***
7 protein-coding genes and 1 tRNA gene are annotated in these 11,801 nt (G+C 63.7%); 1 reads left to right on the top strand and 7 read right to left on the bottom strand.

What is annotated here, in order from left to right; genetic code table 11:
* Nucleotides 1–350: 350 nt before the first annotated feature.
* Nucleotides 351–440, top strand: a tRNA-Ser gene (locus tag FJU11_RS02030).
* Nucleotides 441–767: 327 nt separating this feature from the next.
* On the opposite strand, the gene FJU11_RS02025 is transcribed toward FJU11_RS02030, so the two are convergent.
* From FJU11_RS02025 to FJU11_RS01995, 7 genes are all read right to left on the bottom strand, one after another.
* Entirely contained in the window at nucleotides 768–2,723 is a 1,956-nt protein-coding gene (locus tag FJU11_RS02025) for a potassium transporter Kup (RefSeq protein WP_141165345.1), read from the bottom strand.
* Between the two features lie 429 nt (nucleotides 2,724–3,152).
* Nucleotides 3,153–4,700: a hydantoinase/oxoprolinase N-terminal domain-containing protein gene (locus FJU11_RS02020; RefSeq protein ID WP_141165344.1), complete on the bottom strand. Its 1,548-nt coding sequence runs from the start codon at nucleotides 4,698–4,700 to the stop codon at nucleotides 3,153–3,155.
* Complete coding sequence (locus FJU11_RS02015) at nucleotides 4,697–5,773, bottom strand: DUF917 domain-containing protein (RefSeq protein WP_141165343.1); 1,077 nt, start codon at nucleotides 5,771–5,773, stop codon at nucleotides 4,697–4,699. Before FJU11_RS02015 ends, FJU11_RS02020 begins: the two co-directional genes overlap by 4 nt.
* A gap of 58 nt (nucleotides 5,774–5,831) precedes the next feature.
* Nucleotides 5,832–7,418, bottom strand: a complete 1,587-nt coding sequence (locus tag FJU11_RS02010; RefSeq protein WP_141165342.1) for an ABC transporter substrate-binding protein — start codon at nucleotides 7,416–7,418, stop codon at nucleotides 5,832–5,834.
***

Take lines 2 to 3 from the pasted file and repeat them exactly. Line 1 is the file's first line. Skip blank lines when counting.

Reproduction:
What is annotated here, in order from left to right; genetic code table 11:
* Nucleotides 1–350: 350 nt before the first annotated feature.